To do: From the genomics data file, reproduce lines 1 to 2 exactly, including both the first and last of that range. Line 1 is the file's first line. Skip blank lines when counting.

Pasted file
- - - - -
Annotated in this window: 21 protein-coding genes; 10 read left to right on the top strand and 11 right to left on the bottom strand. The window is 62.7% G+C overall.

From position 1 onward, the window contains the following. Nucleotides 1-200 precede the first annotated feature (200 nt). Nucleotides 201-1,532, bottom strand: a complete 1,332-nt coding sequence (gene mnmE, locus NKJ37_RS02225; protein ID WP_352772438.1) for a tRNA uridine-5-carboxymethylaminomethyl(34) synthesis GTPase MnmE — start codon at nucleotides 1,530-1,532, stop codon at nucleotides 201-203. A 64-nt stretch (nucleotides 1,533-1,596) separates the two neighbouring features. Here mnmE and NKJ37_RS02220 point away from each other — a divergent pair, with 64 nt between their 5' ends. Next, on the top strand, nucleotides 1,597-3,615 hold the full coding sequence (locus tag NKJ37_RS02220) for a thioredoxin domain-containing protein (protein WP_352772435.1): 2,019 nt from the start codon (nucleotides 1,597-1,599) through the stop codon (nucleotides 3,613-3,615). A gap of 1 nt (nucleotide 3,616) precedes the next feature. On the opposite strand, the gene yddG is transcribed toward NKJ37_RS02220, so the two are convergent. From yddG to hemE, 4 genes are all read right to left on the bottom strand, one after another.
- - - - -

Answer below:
Annotated in this window: 21 protein-coding genes; 10 read left to right on the top strand and 11 right to left on the bottom strand. The window is 62.7% G+C overall.

From position 1 onward, the window contains the following. Nucleotides 1-200 precede the first annotated feature (200 nt). Nucleotides 201-1,532, bottom strand: a complete 1,332-nt coding sequence (gene mnmE, locus NKJ37_RS02225; protein ID WP_352772438.1) for a tRNA uridine-5-carboxymethylaminomethyl(34) synthesis GTPase MnmE — start codon at nucleotides 1,530-1,532, stop codon at nucleotides 201-203. A 64-nt stretch (nucleotides 1,533-1,596) separates the two neighbouring features. Here mnmE and NKJ37_RS02220 point away from each other — a divergent pair, with 64 nt between their 5' ends. Next, on the top strand, nucleotides 1,597-3,615 hold the full coding sequence (locus tag NKJ37_RS02220) for a thioredoxin domain-containing protein (protein WP_352772435.1): 2,019 nt from the start codon (nucleotides 1,597-1,599) through the stop codon (nucleotides 3,613-3,615). A gap of 1 nt (nucleotide 3,616) precedes the next feature. On the opposite strand, the gene yddG is transcribed toward NKJ37_RS02220, so the two are convergent. From yddG to hemE, 4 genes are all read right to left on the bottom strand, one after another.